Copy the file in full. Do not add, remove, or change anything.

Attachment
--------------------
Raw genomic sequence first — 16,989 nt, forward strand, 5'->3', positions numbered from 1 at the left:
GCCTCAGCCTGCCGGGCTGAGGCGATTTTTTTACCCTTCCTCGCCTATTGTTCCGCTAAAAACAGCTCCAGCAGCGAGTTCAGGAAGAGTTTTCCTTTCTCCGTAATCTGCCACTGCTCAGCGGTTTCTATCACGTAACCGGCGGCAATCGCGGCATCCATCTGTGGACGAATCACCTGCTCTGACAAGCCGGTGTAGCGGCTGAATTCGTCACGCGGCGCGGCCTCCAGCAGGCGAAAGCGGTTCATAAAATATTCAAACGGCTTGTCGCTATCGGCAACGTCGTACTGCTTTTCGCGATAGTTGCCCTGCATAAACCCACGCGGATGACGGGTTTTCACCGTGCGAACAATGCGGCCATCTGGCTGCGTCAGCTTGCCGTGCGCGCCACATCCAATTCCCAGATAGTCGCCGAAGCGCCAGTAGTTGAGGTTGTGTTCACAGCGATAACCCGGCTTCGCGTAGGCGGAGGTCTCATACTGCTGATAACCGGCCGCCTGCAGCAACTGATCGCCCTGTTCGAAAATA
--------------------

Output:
Raw genomic sequence first — 16,989 nt, forward strand, 5'->3', positions numbered from 1 at the left:
GCCTCAGCCTGCCGGGCTGAGGCGATTTTTTTACCCTTCCTCGCCTATTGTTCCGCTAAAAACAGCTCCAGCAGCGAGTTCAGGAAGAGTTTTCCTTTCTCCGTAATCTGCCACTGCTCAGCGGTTTCTATCACGTAACCGGCGGCAATCGCGGCATCCATCTGTGGACGAATCACCTGCTCTGACAAGCCGGTGTAGCGGCTGAATTCGTCACGCGGCGCGGCCTCCAGCAGGCGAAAGCGGTTCATAAAATATTCAAACGGCTTGTCGCTATCGGCAACGTCGTACTGCTTTTCGCGATAGTTGCCCTGCATAAACCCACGCGGATGACGGGTTTTCACCGTGCGAACAATGCGGCCATCTGGCTGCGTCAGCTTGCCGTGCGCGCCACATCCAATTCCCAGATAGTCGCCGAAGCGCCAGTAGTTGAGGTTGTGTTCACAGCGATAACCCGGCTTCGCGTAGGCGGAGGTCTCATACTGCTGATAACCGGCCGCCTGCAGCAACTGATCGCCCTGTTCGAAAATA